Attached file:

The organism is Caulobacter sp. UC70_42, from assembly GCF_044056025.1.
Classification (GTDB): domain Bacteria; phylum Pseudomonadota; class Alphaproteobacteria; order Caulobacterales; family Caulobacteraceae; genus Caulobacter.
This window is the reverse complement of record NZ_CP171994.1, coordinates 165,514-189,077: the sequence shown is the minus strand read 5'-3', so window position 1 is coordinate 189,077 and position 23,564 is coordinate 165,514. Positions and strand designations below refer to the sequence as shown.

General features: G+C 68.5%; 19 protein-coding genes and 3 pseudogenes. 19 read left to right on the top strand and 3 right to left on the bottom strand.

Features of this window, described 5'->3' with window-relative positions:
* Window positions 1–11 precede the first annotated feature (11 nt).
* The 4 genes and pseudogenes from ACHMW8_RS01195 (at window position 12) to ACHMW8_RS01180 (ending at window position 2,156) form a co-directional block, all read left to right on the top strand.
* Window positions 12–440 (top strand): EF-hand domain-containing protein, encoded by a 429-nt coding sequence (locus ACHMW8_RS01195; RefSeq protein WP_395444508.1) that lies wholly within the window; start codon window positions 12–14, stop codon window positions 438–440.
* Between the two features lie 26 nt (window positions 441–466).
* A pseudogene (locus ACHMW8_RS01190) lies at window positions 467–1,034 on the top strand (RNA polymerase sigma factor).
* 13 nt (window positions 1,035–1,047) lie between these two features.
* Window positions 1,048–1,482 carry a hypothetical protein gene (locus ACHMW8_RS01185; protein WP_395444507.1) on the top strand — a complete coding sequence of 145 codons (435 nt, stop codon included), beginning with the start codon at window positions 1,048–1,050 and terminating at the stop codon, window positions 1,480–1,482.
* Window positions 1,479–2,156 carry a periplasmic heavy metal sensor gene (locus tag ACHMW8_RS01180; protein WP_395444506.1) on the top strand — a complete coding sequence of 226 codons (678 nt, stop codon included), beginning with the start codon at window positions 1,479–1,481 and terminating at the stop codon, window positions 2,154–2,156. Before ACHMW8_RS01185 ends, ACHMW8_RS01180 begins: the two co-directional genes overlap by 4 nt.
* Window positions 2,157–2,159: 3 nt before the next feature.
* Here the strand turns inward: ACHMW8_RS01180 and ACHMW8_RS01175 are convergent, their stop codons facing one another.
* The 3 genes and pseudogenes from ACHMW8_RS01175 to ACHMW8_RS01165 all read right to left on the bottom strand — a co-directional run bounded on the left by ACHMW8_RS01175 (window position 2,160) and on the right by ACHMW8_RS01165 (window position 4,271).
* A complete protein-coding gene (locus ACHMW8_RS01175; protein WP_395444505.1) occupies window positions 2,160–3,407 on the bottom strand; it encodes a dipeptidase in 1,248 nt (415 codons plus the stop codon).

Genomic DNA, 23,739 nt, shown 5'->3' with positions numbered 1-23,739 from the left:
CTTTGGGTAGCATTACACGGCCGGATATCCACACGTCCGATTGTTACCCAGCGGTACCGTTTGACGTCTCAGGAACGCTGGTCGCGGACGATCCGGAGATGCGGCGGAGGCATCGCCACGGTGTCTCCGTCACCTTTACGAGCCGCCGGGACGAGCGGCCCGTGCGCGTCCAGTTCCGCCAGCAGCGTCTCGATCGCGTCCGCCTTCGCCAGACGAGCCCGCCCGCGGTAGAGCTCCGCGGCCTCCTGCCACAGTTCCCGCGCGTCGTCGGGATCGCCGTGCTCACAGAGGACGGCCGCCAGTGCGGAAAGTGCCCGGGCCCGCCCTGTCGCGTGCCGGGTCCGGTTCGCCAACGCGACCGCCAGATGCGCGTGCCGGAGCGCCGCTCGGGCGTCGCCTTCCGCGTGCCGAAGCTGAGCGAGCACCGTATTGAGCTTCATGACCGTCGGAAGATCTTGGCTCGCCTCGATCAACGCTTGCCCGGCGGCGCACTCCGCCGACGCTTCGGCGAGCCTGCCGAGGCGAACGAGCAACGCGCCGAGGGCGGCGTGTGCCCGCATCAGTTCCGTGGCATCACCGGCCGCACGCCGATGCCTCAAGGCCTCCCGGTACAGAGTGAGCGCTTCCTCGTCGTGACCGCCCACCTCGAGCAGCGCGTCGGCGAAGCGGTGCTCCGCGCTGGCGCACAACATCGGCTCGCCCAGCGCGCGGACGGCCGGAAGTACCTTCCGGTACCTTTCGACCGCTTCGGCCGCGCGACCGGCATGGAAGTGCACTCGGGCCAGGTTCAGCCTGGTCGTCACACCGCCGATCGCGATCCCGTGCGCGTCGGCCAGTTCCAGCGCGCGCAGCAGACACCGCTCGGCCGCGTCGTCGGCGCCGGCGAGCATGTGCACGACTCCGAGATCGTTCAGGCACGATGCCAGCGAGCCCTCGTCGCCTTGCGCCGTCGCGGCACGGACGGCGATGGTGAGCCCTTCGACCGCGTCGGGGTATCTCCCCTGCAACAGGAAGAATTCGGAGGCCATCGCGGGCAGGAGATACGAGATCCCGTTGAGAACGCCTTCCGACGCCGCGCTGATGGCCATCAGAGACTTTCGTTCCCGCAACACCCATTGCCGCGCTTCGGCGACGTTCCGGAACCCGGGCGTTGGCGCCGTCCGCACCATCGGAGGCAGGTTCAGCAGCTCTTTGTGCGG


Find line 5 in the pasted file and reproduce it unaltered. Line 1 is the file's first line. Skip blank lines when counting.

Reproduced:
Features of this window, described 5'->3' with window-relative positions: